I had a lucid dream last night

(Another 15 minute flash-fiction from my writing group. We got a sheet of prompts inspired by Mary Oliver; I put the ones I used in bold.)


I had a lucid dream last night—I’d been trying for a while. Mid-dream, I walked outside and saw the ground curve up vertically and then curve over me as if I were in a hollow cylinder, a la Rendezvous with Rama. I knew then that I was dreaming.

On the rare occasions I dream lucidly, I’m impressed with the fidelity of my surroundings. Awake I can’t imagine a tree so lifelike and present as while I’m asleep, when every leaf on the mountain is aflutter. 

Everyone around was made for me, but acts nonchalant as if they don’t want to clue me in. It just so happens that wherever I am, the world comes after me. It offers me its business.

When I realized I was dreaming, I saw the people walking with me as skilled actors. I saw them through the veil, secretly, joyfully, clearly. Oh lord, how shining and festive is your gift, the mind, if we only look and see it.

I am always trying to figure out what the soul is, and where hidden, and what shape. I decided to tell a dream-character—-my mother—that they didn’t exist because they were an actor in my dream, like a hand-puppet I controlled with one of my own hands which was itself asleep and numb.

Her eyes flared like matches. “You lie!” she shouted, and I woke up. Maybe I was close to discovering something.

I drank water and returned to sleep, and regained lucidity immediately. I ran to some dream-characters and said, “You don’t exist.”

They laughed. “Sure, sure.”

I took an online course about Buddhism where I learned of no-self, the idea that there is no self. When I told my mom she doesn’t exist, does that mean I also don’t exist? In dreams, the vessel of my ego is only one tendril of myself. My self includes the mountain of fluttery leaves and all the characters around me. My mothers shouts “You lie” because disowning the self is fighting every impulse of my literal being. But the other characters, who said “sure, sure,” are a more subtle distraction from no-self. “Maybe the self doesn’t exist, so what? Tomorrow you’ll need groceries. You body has desires from which a layman’s grasp of the nature of the mind cannot free you.”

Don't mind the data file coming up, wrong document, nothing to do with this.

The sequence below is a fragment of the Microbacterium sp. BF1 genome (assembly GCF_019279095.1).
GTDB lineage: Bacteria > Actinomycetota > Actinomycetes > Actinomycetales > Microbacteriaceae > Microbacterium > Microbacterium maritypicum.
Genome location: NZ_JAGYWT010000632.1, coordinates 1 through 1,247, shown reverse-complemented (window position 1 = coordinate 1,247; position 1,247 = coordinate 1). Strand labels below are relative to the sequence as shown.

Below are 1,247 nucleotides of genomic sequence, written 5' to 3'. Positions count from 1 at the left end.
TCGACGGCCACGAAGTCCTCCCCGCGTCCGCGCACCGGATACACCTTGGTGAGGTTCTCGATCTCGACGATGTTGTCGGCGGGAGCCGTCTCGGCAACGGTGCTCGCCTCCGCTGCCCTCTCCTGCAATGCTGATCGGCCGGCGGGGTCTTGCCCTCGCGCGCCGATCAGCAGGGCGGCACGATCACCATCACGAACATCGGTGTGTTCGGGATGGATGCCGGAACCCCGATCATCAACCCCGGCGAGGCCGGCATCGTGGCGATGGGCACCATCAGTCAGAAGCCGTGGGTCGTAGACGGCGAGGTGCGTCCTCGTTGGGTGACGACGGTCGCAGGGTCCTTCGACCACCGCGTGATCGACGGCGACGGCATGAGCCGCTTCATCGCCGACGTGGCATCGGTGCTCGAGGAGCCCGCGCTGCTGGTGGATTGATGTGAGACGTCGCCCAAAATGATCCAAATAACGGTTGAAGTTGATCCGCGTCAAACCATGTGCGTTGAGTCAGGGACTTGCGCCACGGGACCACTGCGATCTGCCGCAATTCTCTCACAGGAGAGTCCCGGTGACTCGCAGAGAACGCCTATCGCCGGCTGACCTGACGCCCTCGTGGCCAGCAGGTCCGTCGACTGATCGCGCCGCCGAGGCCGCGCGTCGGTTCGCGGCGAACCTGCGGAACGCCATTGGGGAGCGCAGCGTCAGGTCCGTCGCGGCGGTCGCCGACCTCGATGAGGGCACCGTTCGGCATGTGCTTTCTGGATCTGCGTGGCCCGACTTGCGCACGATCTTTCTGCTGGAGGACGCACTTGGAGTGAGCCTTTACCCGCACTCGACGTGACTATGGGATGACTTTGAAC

Suddenly, as I drift awake, I live in the open-mindedness of not knowing enough about everything. My dream only shows me that I am not a human experiencing the universe, I am the universe experiencing a human, a human who sometimes has the opportunity to shed his sense of self by getting a glimpse behind the curtain. All that must be done, is done.


(I enjoy trying to use as many prompts as possible, but I think my own ideas shine through clearly. See you next time!)

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